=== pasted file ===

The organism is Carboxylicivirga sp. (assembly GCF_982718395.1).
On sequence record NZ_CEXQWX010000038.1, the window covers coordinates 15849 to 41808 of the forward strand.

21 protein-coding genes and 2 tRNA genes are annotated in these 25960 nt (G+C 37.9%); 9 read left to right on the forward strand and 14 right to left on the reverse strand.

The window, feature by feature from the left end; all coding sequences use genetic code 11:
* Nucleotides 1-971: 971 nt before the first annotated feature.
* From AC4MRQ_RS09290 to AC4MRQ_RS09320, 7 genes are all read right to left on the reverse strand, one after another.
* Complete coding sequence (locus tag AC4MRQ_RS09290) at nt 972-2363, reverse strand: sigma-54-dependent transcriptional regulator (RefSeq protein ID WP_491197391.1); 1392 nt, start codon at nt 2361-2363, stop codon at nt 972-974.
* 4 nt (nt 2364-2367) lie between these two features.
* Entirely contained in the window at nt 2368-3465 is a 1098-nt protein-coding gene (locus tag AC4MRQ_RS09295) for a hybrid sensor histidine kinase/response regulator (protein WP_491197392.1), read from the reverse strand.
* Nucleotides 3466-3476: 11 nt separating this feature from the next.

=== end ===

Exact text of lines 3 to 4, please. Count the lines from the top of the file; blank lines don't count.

21 protein-coding genes and 2 tRNA genes are annotated in these 25960 nt (G+C 37.9%); 9 read left to right on the forward strand and 14 right to left on the reverse strand.

The window, feature by feature from the left end; all coding sequences use genetic code 11: